What many don’t appreciate is that contract cases–not tort lawsuits–make up the bulk of civil law filings. These contract cases are mostly businesses using the system to sue other businesses. Yet, it is the same big business interests that often are the first to rally against tort lawsuits as being frivolous. This is the definition of hypocrisy, criticizing others for doing something you do all the time.

Not only that, but the balance between tort cases and contract cases is only getting more extreme. Right now there are 250% more contract lawsuits filed than tort cases. A study found that over a recent ten year period contract filings rose by 63% while tort filings decreased by 25%. Similarly, data on overall caseloads finds that, of pending cases, tort filings represent only 6% of the cases in most areas. Instead, monetary disputes–debt collections–make up a far larger percentage of filings clogging the dockets–upwards of 70% in some areas.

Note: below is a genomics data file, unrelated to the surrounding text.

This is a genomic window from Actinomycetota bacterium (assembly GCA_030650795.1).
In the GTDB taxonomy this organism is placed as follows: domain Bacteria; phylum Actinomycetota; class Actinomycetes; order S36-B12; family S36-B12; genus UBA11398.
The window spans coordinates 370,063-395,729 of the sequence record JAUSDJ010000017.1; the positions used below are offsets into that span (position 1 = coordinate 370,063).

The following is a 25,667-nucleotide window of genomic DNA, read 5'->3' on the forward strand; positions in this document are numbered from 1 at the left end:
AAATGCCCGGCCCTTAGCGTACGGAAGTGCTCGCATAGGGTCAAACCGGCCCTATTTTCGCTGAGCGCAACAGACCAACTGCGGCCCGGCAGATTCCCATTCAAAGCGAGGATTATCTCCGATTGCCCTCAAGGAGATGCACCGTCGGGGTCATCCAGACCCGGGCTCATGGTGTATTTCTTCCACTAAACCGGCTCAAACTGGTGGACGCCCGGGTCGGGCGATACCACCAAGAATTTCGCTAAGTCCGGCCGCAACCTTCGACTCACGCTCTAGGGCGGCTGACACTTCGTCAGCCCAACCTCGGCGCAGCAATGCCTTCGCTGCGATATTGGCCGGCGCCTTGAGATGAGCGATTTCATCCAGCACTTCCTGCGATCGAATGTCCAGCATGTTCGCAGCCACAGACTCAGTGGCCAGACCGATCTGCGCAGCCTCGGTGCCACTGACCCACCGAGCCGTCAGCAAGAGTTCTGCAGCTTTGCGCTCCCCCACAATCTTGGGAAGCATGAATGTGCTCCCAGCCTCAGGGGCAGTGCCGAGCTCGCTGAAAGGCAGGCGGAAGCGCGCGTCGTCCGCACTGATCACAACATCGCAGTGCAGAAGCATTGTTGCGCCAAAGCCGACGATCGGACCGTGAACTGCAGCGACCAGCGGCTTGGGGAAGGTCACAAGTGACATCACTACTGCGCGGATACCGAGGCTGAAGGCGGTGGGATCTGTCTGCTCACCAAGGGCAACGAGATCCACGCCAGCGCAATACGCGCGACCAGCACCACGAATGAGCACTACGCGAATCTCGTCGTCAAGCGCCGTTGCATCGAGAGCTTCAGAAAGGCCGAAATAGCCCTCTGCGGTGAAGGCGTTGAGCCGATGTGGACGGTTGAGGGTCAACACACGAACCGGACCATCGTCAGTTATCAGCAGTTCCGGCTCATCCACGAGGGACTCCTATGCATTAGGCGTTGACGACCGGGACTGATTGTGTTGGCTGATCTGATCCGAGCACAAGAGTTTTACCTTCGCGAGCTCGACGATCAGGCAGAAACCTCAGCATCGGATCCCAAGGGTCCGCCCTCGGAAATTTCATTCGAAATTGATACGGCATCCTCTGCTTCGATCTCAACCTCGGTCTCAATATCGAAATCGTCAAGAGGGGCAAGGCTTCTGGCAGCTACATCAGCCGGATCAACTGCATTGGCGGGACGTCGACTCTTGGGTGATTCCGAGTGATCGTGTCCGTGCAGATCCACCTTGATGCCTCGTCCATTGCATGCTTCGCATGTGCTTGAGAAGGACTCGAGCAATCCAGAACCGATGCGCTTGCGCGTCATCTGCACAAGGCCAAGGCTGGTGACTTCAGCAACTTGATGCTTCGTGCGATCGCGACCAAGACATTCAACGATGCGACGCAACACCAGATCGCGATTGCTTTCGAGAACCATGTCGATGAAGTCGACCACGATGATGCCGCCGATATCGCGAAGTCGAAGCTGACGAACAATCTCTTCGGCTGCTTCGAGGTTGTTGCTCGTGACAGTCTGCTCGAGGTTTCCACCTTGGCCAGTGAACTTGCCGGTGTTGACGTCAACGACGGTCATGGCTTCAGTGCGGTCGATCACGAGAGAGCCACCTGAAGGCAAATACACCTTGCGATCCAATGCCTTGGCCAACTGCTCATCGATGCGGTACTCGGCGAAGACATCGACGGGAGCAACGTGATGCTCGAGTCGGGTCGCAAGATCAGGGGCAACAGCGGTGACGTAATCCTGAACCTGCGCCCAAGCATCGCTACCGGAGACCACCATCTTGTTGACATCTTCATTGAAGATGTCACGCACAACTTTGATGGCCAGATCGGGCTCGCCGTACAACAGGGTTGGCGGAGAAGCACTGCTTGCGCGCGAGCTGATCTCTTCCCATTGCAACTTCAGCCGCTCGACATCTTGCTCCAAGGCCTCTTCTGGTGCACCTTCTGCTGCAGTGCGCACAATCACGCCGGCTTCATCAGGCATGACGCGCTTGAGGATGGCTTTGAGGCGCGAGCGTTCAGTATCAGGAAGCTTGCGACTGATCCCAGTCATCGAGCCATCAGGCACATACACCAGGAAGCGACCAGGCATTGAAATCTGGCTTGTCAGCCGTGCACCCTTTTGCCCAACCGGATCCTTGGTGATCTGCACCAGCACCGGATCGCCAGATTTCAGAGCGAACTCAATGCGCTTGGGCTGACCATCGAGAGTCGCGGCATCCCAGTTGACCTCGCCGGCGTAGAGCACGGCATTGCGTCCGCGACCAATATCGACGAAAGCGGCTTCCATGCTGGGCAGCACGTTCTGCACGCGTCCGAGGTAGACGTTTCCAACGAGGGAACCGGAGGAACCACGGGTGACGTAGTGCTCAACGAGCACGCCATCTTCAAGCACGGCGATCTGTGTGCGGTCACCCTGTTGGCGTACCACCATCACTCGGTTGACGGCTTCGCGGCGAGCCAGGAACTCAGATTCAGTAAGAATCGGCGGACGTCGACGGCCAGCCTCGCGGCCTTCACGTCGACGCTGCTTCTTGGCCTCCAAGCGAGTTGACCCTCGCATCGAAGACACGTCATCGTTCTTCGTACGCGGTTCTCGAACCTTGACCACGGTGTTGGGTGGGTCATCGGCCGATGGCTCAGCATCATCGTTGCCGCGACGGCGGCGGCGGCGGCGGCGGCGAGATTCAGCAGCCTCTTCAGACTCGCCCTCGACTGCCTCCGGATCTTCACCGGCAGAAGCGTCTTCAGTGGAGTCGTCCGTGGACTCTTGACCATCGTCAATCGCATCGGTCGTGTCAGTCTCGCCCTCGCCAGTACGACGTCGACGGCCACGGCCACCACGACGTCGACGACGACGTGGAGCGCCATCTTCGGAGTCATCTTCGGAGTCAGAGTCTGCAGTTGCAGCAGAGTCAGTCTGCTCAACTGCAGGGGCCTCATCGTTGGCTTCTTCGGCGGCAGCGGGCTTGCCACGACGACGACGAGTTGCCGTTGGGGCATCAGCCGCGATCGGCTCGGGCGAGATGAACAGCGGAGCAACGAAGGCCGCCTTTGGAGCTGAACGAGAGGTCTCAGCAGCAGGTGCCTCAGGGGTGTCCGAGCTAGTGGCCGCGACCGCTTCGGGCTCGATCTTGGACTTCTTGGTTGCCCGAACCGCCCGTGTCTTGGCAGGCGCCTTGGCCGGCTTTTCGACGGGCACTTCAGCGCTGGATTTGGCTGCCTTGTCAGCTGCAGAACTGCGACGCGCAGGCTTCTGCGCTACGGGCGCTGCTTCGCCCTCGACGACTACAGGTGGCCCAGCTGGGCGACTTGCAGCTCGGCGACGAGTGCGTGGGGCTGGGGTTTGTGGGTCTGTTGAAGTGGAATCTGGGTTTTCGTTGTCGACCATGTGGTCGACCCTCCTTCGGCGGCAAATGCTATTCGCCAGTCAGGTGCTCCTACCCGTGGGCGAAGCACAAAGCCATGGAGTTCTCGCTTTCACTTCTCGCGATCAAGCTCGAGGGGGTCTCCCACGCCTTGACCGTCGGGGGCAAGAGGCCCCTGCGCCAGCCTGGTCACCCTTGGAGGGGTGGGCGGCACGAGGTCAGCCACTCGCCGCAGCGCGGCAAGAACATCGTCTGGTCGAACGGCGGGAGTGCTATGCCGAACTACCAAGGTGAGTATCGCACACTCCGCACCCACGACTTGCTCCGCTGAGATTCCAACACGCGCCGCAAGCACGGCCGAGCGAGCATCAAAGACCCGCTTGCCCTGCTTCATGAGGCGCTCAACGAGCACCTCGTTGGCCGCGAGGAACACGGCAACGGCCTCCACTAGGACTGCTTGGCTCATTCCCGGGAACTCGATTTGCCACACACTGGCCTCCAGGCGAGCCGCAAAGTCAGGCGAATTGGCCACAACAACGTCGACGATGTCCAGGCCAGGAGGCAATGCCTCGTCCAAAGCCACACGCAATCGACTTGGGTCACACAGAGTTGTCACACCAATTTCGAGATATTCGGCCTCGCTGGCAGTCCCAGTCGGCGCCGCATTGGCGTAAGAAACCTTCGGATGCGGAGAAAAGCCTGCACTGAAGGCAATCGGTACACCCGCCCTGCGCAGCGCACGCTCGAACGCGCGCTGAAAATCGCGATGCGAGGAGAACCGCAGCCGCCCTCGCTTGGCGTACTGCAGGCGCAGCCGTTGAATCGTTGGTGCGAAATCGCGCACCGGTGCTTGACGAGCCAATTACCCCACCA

The take-away: More businesses are using the civil justice system to enfore their rights, less consumer are, and yet business interests are pushing to make it even harder to consumer to do so. It doesn’t take much to realize the unfairness of this overall trajectory. Businesses are more than happy using the system when it makes them money, but when it protects indivduals against the businesses own mistakes, then they argue that the system has run amok.

This is not right in principle or practice. We urge all community members to become informed on the facts of the tort litigation process so that they can share information with friends and family members when these political issues come up in conversations.